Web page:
A group that is, by its very nature, mentally defective, will also easily be viewed as incapable of supporting itself without help - a strain on the larger society. In terms of modern day American society, this could be seen as declaring that African-Americans, and other similarly impoverished and marginalized groups, are likely to remain forever within the care of the social welfare system. Believers in such ideas might easily raise the question - why bother with caring for these people at all? More to the point; however, is the question of whether there is really anything wrong with most of these individuals at all? Clearly, a large part of their "mental disabilities" derive from internal and external assumptions about what it means to be African-American, or a member of some similarly tagged minority group. A multicultural approach to the educational process helps to guarantee that all individuals are ranked…… [Read More]
There are others though that believes that learners are born with certain innate capabilities that are then shaped and formed from the outside (Montessori theory, 2011)
No matter which theory one looks at though the bottom line is that each philosophy is based on the idea that everything possible should be done to encourage as much learning as possible. All philosophies are based on the fact that education should be about learning and that no matter how the learning takes place, what environment is takes place in or under what circumstances the edn result should be something was learned. Educational philosophy in general believes that in order for people to be successful and productive they must learn as much as possible and that this should be done by way of formal education.
Chinn, C. (2012). Epistemological Beliefs. etrieved from http://www.education.com/reference/article/epistemological-beliefs/
Evers, W.M. (2012). How Progressive Education Gets it Wrong.…… [Read More]
People need look no further than their own homes to see the interdependence of world trade; no further than their neighborhoods to see the results of international migration and multiculturalism; no further than the news to see the causes and effects of global economics, ecology and ethnic conflicts. "While domestic debate continues over the nature of these connections, few can doubt their existence. As these connections increase, educators, utilizing a global model, can provide a context that allows students to analyze and understand the impact of world events" (Baker, 1999).
Multiculturalism and globalism are obviously not unique to the United States. The majority of Western societies are racially, ethnically, and culturally diverse. Ethnic revival movements have come up in a lot of countries including quite a few Western European nations (Banks & Lynch, 1986). This type of revival movement occurs when an ethnic group organizes efforts to attain equality inside…… [Read More]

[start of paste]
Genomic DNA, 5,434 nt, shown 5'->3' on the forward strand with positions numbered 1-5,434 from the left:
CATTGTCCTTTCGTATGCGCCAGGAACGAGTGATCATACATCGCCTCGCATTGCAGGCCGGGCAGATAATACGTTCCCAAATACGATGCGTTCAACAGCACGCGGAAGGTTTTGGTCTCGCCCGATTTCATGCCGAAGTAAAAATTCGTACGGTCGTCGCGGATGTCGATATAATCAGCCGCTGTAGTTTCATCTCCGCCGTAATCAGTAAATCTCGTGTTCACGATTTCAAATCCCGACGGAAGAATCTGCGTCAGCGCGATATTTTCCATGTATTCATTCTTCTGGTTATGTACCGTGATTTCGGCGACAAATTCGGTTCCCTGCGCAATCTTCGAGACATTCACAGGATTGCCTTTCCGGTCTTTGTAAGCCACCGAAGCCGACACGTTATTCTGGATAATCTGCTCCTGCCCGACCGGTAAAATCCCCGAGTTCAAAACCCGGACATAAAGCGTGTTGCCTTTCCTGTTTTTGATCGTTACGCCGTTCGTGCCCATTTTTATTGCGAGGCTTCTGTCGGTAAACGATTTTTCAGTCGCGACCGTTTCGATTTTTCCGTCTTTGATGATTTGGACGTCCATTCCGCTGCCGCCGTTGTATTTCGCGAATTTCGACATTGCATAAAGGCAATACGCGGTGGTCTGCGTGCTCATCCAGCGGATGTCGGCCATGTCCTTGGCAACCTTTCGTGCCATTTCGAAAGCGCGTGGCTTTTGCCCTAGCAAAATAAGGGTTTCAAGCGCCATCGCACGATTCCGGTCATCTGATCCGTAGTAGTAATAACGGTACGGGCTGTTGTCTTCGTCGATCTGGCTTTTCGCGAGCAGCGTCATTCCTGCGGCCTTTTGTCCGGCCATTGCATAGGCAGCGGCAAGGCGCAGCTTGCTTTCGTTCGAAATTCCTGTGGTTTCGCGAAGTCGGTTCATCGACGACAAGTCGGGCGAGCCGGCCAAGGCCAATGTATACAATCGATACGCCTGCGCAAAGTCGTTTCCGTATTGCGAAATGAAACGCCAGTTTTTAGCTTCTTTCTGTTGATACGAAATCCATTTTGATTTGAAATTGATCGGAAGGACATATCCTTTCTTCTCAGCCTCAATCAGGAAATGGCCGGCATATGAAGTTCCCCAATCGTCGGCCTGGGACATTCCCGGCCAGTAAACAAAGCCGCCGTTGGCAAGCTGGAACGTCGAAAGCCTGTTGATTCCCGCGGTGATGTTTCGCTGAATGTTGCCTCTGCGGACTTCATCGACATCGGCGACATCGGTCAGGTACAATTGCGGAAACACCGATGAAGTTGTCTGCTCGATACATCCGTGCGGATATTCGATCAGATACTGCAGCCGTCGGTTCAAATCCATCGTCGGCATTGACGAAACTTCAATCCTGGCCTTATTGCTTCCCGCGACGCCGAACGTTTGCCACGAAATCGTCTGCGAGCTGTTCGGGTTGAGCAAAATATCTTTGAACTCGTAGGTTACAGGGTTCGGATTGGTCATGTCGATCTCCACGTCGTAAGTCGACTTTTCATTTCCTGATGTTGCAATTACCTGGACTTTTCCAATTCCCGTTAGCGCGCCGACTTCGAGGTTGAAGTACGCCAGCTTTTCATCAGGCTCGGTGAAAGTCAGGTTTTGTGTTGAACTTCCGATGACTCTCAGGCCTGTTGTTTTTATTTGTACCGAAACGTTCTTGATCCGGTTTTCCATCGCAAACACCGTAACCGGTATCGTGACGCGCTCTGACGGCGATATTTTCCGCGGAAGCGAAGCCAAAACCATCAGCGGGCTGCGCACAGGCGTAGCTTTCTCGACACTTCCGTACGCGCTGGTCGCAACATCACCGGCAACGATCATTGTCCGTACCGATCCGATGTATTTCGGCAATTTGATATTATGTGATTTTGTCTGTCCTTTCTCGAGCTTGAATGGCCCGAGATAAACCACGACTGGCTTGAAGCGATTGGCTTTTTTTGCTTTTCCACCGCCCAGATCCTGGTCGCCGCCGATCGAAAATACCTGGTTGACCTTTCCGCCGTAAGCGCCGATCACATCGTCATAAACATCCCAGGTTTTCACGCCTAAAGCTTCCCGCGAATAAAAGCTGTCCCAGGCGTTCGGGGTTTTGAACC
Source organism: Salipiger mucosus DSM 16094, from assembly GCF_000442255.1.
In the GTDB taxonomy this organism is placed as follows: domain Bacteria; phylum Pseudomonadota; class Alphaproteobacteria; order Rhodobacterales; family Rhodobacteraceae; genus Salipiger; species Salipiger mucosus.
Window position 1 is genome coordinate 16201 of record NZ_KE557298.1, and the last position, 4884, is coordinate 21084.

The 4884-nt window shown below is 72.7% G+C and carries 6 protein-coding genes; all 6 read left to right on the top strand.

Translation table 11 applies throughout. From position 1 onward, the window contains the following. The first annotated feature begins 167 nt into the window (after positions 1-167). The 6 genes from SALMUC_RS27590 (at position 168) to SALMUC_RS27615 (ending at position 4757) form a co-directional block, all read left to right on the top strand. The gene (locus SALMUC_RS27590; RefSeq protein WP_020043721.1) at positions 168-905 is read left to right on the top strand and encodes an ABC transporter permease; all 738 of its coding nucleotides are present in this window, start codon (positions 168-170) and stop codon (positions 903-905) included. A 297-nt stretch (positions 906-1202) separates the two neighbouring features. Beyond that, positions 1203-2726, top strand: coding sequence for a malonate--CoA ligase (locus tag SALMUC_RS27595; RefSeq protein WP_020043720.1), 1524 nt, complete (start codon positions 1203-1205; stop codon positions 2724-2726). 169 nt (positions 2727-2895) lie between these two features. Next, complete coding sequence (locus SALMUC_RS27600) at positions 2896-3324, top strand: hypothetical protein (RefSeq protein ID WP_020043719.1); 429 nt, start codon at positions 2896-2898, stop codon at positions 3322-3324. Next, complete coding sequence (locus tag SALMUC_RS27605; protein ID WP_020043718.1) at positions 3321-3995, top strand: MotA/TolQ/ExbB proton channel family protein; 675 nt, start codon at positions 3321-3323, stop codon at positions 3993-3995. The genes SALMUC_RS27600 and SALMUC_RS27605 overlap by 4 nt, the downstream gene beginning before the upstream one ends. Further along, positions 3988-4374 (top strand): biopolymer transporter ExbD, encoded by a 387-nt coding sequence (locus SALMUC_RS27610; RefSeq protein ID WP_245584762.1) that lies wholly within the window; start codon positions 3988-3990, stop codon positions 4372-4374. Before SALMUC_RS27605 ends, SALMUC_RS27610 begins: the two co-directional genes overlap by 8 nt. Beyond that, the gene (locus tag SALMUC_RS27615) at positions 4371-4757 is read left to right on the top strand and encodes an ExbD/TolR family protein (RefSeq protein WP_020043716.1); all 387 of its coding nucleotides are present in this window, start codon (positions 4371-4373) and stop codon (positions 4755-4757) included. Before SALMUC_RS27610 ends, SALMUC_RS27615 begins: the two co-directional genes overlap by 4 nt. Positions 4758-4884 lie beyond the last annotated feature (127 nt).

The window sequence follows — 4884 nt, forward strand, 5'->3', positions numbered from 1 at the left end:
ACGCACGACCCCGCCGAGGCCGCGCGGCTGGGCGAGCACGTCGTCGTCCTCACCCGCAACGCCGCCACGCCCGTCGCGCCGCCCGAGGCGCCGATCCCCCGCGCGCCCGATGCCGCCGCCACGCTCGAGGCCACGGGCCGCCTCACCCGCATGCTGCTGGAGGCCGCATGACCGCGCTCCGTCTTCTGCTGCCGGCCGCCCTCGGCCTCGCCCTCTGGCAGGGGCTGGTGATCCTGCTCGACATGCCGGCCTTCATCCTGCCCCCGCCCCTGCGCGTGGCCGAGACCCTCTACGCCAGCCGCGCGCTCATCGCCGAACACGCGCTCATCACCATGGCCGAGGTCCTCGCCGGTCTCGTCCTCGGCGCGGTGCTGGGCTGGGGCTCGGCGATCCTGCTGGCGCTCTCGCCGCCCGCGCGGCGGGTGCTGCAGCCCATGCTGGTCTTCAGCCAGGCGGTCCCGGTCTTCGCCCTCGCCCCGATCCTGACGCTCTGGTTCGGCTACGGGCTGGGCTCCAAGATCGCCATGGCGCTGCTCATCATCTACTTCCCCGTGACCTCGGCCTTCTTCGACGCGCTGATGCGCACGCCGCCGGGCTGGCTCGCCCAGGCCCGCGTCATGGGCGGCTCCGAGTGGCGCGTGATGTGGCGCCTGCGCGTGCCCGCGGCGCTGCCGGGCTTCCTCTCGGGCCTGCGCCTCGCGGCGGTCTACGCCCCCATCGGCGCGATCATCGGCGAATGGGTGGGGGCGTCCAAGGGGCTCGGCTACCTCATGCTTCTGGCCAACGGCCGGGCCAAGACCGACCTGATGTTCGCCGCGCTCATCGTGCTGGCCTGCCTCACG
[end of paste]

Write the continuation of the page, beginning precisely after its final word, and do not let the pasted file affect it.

I hope to see my students gain confidence over intellectual challenges, and in so doing, form strength inside of themselves that will make them resilient over the challenges they will face professionally in the future. Ultimately I see my role as enabler of positive change in their lives, equipping them to be able to grow intellectually over their lives, but also to compete confidently both from an intellectual and professional standpoint as well. Measuring results as an educator has more to do with what your students accomplish over the long-term, and less to do with just their grade point averages or immediate academic gains. It is my contention that growth and progression, and the attainment of increasingly higher levels of intellectual curiosity on the part of students are even more important than immediate academic achievement. As an educator I would first focus on assisting my students to begin this journey…… [Read More]
Students who have low self-efficacy will be likely to give up easily, avoid challenging tasks, focus on their failings, and quickly lose confidence at the first sign of criticism (Cherry, 2013). Bandura's social cognitive theory and the concept of self-efficacy can be applied to this classroom with regard to the differences between genders. Clearly, boys had a high sense of self-efficacy vs. The girls, and the teacher did not recognize this fact. Again, refraining from offering feedback immediately after a verbal presentation might help the students with low self-efficacy address challenges in a safe way. As they build self-efficacy, learn to enjoy the art of failing gracefully, and see difficult tasks through to the end, the girls may increase their self-efficacy. The teacher can achieve this through gentle encouragement.
Self-regulated learning is related to social learning, motivation, and self-efficacy. In this classroom, the teacher already incorporates activities that will encourage…… [Read More]
As Moore continues, he notes, "Such time spent in designing and producing high-quality materials, planning teaching strategies, training trainers will increase the chances of success. There is a direct relationship between the institutional the effectiveness of a program and the time and money spent in its design" (Moore,). He cannot overstress the importance of this early design and strategy, and without it, the class will never be as strong or as instructional to the student.
How to implement this strong foundation is another element of this tip. Clearly, the designer and the instructor have to be on the same page. The instructor may not be familiar with distance learning on a large scale, and in that case, they should receive training and education on how to effectively develop distance learning course materials. It is a skill, and not one everyone automatically understands, and so expert training should be available. Moore…… [Read More]